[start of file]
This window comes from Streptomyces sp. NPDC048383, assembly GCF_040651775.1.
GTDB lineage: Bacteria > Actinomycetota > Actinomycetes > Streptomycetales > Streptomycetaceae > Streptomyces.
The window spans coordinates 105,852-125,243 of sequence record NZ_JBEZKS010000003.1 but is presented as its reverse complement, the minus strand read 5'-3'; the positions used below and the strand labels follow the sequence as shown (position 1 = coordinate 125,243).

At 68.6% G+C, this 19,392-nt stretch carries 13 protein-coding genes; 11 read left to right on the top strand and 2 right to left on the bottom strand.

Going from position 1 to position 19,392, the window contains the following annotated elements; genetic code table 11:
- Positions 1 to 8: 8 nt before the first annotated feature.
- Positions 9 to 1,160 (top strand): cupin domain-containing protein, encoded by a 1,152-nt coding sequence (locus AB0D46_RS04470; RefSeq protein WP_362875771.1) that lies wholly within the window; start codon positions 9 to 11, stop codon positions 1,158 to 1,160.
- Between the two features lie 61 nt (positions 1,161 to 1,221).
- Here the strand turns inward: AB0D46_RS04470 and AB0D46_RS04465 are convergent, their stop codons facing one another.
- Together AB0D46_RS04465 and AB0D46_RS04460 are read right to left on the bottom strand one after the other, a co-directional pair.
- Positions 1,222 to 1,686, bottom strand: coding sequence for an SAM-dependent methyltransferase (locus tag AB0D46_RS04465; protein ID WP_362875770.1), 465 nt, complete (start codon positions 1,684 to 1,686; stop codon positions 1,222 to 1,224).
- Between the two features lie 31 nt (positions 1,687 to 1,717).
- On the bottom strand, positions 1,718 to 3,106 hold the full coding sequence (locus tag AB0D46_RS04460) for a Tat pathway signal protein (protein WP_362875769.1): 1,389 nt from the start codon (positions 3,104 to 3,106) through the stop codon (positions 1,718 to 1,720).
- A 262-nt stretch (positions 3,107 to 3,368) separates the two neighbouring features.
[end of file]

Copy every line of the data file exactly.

This window comes from Streptomyces sp. NPDC048383, assembly GCF_040651775.1.
GTDB lineage: Bacteria > Actinomycetota > Actinomycetes > Streptomycetales > Streptomycetaceae > Streptomyces.
The window spans coordinates 105,852-125,243 of sequence record NZ_JBEZKS010000003.1 but is presented as its reverse complement, the minus strand read 5'-3'; the positions used below and the strand labels follow the sequence as shown (position 1 = coordinate 125,243).

At 68.6% G+C, this 19,392-nt stretch carries 13 protein-coding genes; 11 read left to right on the top strand and 2 right to left on the bottom strand.

Going from position 1 to position 19,392, the window contains the following annotated elements; genetic code table 11:
- Positions 1 to 8: 8 nt before the first annotated feature.
- Positions 9 to 1,160 (top strand): cupin domain-containing protein, encoded by a 1,152-nt coding sequence (locus AB0D46_RS04470; RefSeq protein WP_362875771.1) that lies wholly within the window; start codon positions 9 to 11, stop codon positions 1,158 to 1,160.
- Between the two features lie 61 nt (positions 1,161 to 1,221).
- Here the strand turns inward: AB0D46_RS04470 and AB0D46_RS04465 are convergent, their stop codons facing one another.
- Together AB0D46_RS04465 and AB0D46_RS04460 are read right to left on the bottom strand one after the other, a co-directional pair.
- Positions 1,222 to 1,686, bottom strand: coding sequence for an SAM-dependent methyltransferase (locus tag AB0D46_RS04465; protein ID WP_362875770.1), 465 nt, complete (start codon positions 1,684 to 1,686; stop codon positions 1,222 to 1,224).
- Between the two features lie 31 nt (positions 1,687 to 1,717).
- On the bottom strand, positions 1,718 to 3,106 hold the full coding sequence (locus tag AB0D46_RS04460) for a Tat pathway signal protein (protein WP_362875769.1): 1,389 nt from the start codon (positions 3,104 to 3,106) through the stop codon (positions 1,718 to 1,720).
- A 262-nt stretch (positions 3,107 to 3,368) separates the two neighbouring features.